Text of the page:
Afghanistan: The lessons of history.
Men and women of the American armed forces are on patrol today in the ancient cities of Kabul, Herat, and throughout Afghanistan. Our soldiers come in the footsteps of so many other armies: the Immortals of the Persian King Cyrus, the Macedonian Phalanx of Alexander the Great, the armies of Islam, Genghis Kahn, and Tamerlane. They patrol where once came the thin red line of British soldiers and the vaunted Red army of the Soviet Union.
No army has ever come with better intentions than the Americans. When it began in 2001, in the aftermath of 9/11, Operation Enduring Freedom in Afghanistan was strategically essential. It was necessary for us to show Islamic terrorists that we would strike back with all our force. We also came with the good intention of making the life of the ordinary citizen of Afghanistan better. Ten years later, neither of these objectives has been fulfilled.
It is because we refuse to learn the lessons of history and apply them. We live in an ahistorical age. We write many books about history that become best-sellers. But we refuse to understand what the Founders of our country understood. Historical facts in themselves are good for nothing but trivial pursuit. We need to follow the Founders of our country and think historically. To think historically is to use the lessons of the past to make decisions in the present and plan for the future.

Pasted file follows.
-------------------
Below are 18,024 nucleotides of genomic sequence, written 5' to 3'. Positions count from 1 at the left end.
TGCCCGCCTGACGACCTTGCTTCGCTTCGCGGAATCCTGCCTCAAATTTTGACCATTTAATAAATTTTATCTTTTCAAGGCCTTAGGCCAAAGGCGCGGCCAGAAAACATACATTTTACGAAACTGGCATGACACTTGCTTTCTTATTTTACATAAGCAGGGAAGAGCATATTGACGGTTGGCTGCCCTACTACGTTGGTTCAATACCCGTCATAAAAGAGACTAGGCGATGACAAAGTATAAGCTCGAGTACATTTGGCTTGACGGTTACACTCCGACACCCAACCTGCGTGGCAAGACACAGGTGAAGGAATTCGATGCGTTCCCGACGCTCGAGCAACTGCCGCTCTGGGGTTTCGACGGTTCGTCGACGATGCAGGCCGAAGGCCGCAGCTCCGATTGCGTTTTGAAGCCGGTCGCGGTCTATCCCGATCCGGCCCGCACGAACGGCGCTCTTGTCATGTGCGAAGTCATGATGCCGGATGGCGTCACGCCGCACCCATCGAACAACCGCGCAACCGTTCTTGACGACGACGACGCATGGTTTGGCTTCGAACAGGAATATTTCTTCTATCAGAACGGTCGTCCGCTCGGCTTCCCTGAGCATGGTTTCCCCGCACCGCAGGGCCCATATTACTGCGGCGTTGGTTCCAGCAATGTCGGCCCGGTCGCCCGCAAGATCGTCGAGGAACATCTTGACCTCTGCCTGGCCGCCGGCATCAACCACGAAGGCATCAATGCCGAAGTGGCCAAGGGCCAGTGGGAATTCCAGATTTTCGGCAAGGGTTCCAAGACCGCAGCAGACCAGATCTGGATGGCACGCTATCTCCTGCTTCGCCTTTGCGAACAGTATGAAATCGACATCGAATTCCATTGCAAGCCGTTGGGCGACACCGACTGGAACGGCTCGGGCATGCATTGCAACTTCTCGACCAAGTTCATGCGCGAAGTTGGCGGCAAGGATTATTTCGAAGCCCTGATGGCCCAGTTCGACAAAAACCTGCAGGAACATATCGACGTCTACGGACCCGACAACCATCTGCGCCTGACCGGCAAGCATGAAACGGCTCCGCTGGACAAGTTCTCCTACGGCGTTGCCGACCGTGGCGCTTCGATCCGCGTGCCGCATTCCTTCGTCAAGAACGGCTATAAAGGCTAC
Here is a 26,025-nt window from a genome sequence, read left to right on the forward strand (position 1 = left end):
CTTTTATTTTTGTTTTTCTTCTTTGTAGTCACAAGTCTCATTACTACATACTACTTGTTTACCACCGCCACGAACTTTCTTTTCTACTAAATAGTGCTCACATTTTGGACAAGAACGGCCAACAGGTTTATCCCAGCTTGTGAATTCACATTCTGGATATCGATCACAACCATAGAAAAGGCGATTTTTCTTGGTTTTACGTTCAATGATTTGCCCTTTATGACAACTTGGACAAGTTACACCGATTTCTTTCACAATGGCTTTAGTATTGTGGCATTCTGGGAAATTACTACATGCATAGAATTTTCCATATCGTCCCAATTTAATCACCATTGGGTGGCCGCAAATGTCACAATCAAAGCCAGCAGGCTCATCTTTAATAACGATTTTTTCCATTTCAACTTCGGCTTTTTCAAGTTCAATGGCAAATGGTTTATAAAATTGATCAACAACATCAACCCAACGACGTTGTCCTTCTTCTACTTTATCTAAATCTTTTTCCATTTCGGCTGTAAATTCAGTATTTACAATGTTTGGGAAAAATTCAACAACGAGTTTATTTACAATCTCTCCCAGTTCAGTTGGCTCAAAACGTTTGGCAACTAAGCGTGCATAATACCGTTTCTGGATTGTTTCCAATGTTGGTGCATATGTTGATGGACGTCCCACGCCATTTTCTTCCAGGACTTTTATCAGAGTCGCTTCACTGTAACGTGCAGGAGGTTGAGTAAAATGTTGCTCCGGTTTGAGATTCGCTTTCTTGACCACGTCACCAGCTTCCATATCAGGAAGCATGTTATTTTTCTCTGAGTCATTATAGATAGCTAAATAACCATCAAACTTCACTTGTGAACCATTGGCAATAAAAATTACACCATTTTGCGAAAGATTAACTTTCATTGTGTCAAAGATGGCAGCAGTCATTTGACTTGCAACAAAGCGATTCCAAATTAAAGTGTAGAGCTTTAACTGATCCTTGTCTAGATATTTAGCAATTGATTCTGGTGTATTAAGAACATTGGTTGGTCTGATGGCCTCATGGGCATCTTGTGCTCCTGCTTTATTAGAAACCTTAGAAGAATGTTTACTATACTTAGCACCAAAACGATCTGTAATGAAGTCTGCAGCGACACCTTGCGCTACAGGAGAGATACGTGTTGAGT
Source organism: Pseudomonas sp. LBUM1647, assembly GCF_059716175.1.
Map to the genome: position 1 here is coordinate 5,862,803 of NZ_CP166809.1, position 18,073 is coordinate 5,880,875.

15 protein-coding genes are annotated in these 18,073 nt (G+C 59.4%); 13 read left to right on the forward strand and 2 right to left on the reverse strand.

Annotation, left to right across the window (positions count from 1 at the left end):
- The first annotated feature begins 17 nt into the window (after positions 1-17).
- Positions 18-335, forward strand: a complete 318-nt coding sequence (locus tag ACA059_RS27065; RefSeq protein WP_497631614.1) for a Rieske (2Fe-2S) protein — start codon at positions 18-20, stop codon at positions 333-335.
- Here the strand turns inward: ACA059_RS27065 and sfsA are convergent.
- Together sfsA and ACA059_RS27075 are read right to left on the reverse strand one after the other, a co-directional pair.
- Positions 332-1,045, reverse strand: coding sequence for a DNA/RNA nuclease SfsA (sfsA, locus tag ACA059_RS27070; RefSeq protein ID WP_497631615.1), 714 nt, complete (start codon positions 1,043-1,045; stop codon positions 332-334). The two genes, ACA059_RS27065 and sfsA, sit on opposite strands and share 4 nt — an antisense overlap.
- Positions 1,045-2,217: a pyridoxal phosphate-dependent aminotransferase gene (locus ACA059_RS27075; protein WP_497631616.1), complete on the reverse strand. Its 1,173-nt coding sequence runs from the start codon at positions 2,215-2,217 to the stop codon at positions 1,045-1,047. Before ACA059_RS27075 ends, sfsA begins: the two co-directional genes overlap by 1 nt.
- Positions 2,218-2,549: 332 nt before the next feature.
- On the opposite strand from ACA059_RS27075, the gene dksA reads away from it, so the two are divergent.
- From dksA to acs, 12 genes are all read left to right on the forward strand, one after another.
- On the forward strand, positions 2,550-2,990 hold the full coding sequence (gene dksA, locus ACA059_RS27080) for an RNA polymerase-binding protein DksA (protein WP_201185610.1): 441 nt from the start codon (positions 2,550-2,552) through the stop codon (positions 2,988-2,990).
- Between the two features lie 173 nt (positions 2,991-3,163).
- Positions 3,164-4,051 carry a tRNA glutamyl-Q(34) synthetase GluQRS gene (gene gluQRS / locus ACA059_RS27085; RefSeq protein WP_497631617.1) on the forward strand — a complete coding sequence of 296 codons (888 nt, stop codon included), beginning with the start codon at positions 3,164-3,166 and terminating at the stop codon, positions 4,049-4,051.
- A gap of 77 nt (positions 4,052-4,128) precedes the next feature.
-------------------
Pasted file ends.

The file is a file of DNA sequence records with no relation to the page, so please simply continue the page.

No other area of the world is so rich in the lessons of history than the Middle East, including Afghanistan.
Question 1: Why would anyone want to be in Afghanistan?
To paraphrase Winston Churchill on Bolshevik Russia: “Afghanistan is an unpleasant land, filled with unpleasant people, armed to the teeth, and eager to shoot any foreigner or anyone of themselves.”
However, since the 6th century BC, Persians and other foreigners have been attempting to conquer Afghanistan.
Lesson 1: Afghanistan is absolutely vital strategically to any empire that wishes to dominate the Middle East.
Part of its strategic value lies in its central position along the great trade route, which once brought silk and now brings opium. Afghanistan is strategically a dagger pointed at the heart of Iran, India, Russia and China. Today, as in the sixth-century BC, Afghanistan has been the traditional route of invasion into Pakistan and India.
Question 2: Can Afghanistan be conquered?
Lesson 2: Yes.
Afghanistan was conquered and ruled successfully by the Persian Empire from 539 until 331 BC. The Persians left a lasting impression. King Darius would still recognize the provinces of the Persian Empire in the provincial structure of Afghanistan today. Persian is still one of the two most widely spoken languages in Afghanistan, along with Pashtu, the language of the ethnic Afghans, and a close relative of the Persian language.